Advised action: Retract the proposed rules to list and to designate critical habitat for the frogs and toad, and instead locate and secure uncontaminated, healthy specimens of frog and toad to raise in captivity until the Bd problem is resolved, either through human scientific effort or by the species’ developing natural immunity on their own.

Additional action: Discontinue stocking of nonnative predator fish that feed upon the species in question. This action can be handled by local and state agencies, and does not require federal intervention.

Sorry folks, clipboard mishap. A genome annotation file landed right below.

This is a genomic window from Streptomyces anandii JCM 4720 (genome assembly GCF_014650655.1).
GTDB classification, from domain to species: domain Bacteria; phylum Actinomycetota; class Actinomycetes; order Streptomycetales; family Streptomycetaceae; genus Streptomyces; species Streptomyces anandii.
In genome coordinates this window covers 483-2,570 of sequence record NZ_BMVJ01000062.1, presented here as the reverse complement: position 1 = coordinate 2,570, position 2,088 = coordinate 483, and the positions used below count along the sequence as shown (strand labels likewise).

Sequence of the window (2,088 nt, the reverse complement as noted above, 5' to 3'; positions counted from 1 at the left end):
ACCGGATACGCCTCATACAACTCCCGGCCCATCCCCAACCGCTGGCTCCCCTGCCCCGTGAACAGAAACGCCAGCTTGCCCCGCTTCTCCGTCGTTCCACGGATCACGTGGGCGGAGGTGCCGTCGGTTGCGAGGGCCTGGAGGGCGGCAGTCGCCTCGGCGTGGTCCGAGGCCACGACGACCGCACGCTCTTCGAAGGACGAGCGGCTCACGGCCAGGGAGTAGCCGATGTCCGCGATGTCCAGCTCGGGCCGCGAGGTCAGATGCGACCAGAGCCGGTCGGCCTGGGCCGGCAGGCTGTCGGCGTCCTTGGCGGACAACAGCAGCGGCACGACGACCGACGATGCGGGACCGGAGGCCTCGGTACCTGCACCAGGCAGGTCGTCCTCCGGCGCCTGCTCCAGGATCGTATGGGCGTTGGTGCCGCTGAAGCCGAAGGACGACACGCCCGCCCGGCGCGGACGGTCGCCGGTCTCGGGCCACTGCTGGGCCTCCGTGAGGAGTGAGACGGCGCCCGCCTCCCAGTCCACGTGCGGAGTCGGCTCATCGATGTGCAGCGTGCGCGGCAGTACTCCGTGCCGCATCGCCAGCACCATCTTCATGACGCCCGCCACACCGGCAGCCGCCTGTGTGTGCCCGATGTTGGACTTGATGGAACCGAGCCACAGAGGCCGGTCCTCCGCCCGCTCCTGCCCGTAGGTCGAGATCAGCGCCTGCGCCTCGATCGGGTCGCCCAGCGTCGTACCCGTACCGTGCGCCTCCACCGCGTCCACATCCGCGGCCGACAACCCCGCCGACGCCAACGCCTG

Comment 2: Proposed rules fail to demonstrate actual need for listing or designation

It very much appears that listing of, and critical habitat designation for, the yellow-legged frogs and Yosemite toads is being misused to implement use restrictions, management requirements and personal liabilities on the public that are not prudent, clearly defined, or necessary.

When approximately two million acres of CH is proposed for the 3 species (page 24516, 3rd column paragraphs 1-3) it is clear that no attempt has been determined to actually identify actual habitat. It can hardly be considered prudent action to make a claim that so large an area meets the habitat requirements for the three aquatic species that are dependent upon water or moist sites to survive.